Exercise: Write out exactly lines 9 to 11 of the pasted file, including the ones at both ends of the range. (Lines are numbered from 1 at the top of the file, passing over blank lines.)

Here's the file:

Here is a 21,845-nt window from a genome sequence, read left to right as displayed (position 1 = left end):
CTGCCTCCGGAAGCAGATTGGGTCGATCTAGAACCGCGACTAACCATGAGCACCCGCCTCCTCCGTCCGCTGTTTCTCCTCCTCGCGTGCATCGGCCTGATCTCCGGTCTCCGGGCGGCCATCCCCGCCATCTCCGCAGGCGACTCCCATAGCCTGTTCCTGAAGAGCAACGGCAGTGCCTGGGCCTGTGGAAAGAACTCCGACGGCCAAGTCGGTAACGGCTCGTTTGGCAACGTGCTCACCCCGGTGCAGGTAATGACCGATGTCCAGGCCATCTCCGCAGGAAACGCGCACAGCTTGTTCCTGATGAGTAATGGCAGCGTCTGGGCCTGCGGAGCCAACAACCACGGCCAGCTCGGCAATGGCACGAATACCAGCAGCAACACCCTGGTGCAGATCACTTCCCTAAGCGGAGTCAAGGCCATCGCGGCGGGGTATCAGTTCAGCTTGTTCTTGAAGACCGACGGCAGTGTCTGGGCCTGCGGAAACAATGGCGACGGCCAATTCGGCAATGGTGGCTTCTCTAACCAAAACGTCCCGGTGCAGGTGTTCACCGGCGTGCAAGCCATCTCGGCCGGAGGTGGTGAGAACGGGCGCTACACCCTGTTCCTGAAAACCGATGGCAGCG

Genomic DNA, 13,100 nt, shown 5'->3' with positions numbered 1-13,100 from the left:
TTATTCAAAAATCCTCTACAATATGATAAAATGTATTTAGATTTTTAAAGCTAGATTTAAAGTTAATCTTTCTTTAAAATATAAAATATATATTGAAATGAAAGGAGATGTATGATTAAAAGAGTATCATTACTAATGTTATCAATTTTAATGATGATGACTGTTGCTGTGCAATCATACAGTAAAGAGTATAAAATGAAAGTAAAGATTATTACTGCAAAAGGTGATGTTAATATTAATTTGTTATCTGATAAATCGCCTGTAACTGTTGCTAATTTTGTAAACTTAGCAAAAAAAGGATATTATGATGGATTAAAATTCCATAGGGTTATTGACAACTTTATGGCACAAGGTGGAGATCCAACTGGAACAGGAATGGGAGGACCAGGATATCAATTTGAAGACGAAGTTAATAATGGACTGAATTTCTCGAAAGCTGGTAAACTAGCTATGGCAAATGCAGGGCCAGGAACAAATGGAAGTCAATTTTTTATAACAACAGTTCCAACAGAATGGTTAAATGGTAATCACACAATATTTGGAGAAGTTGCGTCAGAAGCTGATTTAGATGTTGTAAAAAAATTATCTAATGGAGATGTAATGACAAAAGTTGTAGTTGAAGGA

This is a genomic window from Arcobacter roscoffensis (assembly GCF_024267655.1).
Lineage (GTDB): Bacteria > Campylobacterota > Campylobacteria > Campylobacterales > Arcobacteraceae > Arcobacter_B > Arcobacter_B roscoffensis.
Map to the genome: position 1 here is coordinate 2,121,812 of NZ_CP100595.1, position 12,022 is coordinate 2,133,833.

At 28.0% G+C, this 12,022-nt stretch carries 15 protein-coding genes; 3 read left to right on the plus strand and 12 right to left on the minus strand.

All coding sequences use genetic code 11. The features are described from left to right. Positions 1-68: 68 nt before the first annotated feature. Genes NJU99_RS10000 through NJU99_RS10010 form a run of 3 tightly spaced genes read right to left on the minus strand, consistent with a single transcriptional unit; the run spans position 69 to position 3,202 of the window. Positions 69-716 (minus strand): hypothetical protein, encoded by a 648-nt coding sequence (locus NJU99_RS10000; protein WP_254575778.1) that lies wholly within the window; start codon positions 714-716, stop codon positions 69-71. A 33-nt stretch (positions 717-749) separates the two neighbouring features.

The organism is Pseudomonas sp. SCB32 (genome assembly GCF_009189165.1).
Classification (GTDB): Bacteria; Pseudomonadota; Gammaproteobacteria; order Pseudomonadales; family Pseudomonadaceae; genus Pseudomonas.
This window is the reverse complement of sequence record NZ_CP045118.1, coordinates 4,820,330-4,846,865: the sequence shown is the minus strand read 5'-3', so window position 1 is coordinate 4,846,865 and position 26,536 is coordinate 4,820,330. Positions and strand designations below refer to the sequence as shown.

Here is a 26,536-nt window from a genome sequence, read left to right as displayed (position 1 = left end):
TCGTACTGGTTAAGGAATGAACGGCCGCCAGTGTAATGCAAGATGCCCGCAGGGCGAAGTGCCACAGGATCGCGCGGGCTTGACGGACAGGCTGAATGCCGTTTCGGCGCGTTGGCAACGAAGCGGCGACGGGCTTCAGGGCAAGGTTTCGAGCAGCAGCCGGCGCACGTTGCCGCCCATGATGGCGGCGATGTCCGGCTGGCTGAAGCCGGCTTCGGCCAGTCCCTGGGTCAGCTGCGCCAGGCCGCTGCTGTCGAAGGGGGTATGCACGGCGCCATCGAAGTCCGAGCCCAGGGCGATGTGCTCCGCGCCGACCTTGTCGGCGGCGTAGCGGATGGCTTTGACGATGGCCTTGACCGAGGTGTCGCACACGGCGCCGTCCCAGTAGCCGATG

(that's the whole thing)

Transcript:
All coding sequences use genetic code 11. The features are described from left to right. Positions 1-68: 68 nt before the first annotated feature. Genes NJU99_RS10000 through NJU99_RS10010 form a run of 3 tightly spaced genes read right to left on the minus strand, consistent with a single transcriptional unit; the run spans position 69 to position 3,202 of the window. Positions 69-716 (minus strand): hypothetical protein, encoded by a 648-nt coding sequence (locus NJU99_RS10000; protein WP_254575778.1) that lies wholly within the window; start codon positions 714-716, stop codon positions 69-71. A 33-nt stretch (positions 717-749) separates the two neighbouring features.

The organism is Pseudomonas sp. SCB32 (genome assembly GCF_009189165.1).
Classification (GTDB): Bacteria; Pseudomonadota; Gammaproteobacteria; order Pseudomonadales; family Pseudomonadaceae; genus Pseudomonas.